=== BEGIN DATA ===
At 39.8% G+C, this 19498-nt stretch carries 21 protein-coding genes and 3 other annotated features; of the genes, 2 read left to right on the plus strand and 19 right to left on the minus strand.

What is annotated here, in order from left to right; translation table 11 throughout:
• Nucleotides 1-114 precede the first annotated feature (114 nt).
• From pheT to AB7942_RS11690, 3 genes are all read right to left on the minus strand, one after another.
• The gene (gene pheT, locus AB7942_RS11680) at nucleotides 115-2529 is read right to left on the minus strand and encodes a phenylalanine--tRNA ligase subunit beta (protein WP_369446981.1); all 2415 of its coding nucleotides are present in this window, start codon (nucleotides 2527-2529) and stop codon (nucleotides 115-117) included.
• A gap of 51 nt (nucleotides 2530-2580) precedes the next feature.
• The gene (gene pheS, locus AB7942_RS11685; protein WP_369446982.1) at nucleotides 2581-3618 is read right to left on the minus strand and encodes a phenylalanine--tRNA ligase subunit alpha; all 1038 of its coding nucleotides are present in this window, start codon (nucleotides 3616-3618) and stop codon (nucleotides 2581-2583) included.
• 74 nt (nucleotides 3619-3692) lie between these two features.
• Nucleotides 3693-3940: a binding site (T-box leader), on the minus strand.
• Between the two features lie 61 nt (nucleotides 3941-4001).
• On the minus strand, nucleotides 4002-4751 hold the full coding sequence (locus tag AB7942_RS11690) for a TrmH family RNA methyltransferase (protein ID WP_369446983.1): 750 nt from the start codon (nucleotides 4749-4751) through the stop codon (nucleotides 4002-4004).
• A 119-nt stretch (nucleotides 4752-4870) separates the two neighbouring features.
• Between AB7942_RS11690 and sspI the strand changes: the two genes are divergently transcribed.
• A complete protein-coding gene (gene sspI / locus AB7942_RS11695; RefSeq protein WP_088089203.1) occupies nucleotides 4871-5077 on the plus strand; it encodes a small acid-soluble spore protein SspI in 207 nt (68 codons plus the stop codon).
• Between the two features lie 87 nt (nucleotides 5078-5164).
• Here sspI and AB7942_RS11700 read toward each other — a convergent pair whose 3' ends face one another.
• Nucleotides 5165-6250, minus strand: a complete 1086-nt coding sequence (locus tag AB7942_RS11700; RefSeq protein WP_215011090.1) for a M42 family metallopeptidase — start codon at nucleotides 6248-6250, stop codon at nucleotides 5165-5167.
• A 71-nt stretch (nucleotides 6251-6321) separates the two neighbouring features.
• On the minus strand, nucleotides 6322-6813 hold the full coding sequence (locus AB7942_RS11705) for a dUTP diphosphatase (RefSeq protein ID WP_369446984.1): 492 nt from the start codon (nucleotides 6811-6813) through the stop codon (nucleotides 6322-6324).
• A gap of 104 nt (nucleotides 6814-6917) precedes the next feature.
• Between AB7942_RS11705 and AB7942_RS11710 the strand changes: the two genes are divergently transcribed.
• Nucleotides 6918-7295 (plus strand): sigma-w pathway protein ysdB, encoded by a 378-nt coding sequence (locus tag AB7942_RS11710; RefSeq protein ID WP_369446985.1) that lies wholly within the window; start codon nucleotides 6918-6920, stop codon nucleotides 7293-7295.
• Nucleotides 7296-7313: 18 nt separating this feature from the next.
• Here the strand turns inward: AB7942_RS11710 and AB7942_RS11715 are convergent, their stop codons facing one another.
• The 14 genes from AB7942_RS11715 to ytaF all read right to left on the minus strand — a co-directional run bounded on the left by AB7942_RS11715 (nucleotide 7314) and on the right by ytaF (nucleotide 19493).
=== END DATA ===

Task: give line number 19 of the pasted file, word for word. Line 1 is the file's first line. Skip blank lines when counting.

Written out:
• On the minus strand, nucleotides 6322-6813 hold the full coding sequence (locus AB7942_RS11705) for a dUTP diphosphatase (RefSeq protein ID WP_369446984.1): 492 nt from the start codon (nucleotides 6811-6813) through the stop codon (nucleotides 6322-6324).